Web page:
Synopsis: Cherry (Tom Holland) drifts from college dropout to army medic in Iraq – anchored only by his true love, Emily (Ciara Bravo). After returning from the war with PTSD, his life spirals into drugs and crime as he struggles to find his place in the world. Based on Nico Walker’s auto-biographical novel.
After helming a quartet of Marvel Cinematic Universe films (including a little-known series called The Avengers), Anthony and Joe Russo find themselves at an interesting career crossroads. Where can a pair of previously unheralded directors go after crafting some of the most profitable franchise films of all time?
Now operating outside their typical sphere with creative carte blanche, Cherry is The Russo Brothers’ well-intended stretch into weighty dramatic fare. Their go-for-broke attempts to adapt Walker’s sprawling auto-biography isn’t without filmmaking flair, though it’s those exact quirks that ultimately prove to be the duo’s biggest downfall.
There’s directing with style…and then there’s throwing the kitchen sink at audiences to see what sticks. Cherry spends most of its bloated runtime in the latter category. Taking a page out of Martin Scorsese’s vibrant playbook (the internalized narration and several long-take frames make the influence apparent), The Russos implement a myriad of confectionary aesthetics to try and relay Cherry’s internal hardships.
The reckless frenzy of techniques borders on obnoxiously edgy posturing, as there’s rarely a moment of quiet reflection between the chaos. Why use the cinematic medium of film to subliminally relay a discovery when you can yell your point across with blunt devices? An array of familiar song choices and in-your-face framing choices vie for a semblance of artistic merit, but all of these abrasive techniques only work to distract from the lingering emptiness at the film’s center.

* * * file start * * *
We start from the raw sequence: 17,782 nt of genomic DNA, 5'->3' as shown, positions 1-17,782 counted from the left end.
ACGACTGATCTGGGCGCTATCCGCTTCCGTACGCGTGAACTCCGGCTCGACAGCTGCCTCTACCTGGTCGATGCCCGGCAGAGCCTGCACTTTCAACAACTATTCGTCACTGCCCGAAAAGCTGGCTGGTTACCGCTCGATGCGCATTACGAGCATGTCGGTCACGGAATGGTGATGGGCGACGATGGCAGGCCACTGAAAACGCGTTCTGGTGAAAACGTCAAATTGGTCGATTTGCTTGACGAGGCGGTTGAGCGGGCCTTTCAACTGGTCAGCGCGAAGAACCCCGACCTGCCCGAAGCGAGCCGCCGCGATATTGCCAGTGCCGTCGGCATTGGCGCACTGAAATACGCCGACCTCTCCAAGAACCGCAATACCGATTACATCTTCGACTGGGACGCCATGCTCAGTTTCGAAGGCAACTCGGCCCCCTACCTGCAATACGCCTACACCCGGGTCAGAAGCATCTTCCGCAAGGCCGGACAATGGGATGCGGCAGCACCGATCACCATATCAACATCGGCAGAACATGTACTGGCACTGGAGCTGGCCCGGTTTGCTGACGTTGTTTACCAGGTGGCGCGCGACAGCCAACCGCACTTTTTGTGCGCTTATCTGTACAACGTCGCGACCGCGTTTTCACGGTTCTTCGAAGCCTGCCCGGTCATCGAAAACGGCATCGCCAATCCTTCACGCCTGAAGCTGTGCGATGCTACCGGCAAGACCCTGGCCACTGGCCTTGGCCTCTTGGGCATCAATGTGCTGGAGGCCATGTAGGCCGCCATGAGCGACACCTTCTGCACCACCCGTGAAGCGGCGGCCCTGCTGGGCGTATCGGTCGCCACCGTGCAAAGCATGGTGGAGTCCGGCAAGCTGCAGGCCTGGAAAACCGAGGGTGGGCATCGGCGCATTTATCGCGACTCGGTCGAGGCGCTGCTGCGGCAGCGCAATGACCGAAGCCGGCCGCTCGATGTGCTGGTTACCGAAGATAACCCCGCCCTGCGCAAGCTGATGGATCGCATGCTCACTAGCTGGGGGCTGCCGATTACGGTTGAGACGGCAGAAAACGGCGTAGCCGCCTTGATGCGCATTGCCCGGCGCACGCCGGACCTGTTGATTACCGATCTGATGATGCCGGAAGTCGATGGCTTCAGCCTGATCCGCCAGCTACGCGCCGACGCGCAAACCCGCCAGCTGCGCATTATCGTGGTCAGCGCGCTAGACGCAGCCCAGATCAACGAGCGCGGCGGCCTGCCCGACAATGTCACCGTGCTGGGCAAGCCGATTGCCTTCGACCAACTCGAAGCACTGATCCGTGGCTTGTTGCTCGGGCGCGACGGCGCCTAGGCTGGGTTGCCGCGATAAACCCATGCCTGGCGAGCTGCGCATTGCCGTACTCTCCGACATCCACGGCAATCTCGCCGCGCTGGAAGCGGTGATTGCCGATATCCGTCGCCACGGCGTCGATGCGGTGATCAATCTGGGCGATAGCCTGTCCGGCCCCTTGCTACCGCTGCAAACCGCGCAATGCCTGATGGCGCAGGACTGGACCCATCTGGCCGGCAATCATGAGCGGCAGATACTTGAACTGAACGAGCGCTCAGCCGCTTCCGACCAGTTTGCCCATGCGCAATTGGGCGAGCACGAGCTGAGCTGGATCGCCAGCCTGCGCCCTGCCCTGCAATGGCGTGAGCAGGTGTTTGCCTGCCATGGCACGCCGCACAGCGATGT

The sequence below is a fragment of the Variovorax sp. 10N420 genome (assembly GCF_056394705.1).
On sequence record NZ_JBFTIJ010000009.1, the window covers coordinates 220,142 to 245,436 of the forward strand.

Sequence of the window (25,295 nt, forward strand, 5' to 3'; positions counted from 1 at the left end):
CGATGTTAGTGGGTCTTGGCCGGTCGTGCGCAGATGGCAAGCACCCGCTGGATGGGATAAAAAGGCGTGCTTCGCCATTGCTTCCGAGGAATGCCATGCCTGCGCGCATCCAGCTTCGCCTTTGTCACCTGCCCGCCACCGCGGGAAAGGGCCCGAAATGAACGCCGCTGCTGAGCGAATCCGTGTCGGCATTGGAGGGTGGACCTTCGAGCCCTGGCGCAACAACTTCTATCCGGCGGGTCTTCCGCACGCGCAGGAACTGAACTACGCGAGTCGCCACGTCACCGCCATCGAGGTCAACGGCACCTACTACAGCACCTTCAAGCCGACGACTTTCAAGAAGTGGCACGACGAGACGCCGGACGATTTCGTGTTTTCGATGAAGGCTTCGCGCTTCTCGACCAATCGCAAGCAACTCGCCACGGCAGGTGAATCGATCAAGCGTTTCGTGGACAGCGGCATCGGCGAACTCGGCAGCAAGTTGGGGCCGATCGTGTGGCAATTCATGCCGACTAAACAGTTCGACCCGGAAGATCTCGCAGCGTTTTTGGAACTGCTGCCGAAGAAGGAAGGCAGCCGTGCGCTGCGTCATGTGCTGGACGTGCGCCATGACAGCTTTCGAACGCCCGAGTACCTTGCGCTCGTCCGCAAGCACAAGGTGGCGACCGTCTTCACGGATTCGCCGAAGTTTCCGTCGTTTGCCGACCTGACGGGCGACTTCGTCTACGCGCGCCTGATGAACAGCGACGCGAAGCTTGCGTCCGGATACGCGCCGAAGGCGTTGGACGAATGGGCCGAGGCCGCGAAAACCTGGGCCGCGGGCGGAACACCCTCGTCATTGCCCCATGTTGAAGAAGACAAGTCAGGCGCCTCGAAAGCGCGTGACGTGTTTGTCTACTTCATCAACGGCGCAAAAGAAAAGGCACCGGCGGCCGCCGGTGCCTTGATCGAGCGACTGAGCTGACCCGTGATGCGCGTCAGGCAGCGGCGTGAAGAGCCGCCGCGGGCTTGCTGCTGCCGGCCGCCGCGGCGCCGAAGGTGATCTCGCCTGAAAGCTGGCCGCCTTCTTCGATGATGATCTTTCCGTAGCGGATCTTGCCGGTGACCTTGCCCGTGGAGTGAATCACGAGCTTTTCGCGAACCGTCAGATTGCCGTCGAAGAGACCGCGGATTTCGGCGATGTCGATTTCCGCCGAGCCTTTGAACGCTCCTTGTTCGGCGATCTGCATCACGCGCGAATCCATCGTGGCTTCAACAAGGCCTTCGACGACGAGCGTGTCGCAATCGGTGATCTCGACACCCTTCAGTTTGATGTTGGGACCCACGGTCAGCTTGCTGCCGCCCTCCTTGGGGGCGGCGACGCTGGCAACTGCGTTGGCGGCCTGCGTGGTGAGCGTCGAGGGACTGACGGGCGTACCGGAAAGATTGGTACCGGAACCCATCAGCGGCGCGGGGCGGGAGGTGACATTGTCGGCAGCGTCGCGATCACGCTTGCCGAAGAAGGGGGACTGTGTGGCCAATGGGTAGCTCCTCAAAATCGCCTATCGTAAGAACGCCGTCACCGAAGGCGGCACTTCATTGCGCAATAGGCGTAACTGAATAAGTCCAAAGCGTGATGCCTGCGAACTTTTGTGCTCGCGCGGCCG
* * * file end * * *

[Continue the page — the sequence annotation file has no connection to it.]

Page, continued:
For a film that tries to ruminate on PTSD, the opioid crisis, and society’s mistreatment of disenfranchised souls at the bottom of the food chain, Cherry mostly pulverizes these concepts into one poorly-balanced concoction. The narrative’s separate act structure races through Walker’s volatile Americana reflections without giving any of these subsections much substance. I can see how Cherry’s tumultuous journey could work as a fleshed-out mini-series, one where each life point could render onscreen with intricate care. As a 140-minute film, Cherry feels too scattershot and impersonal to say much of anything.
The Russo Brothers’ frustrating missteps aren’t without some accomplished achievements. When the duo doesn’t get in their own way with overbaked busyness, some of their frames elicit a powerful reaction with their mixture of style and craft (the war sequences are fittingly frenetic and dour). I also credit Tom Holland and Ciara Bravo for grounding the material’s overly-theatrical tendencies. As a pair of pained addicts, both actors impressively strip away any vanity to convey the characters’ uneasy state of mind.
Cherry is an overindulgent mess at its worst and a provocative swing-and-miss at its best. I admire Anthony and Joe’s decision to step away from their comfort zone, but their ambitions far exceed their craft with this outing.
Cherry opens in theaters February 26th and Apple TV+ on March 12th.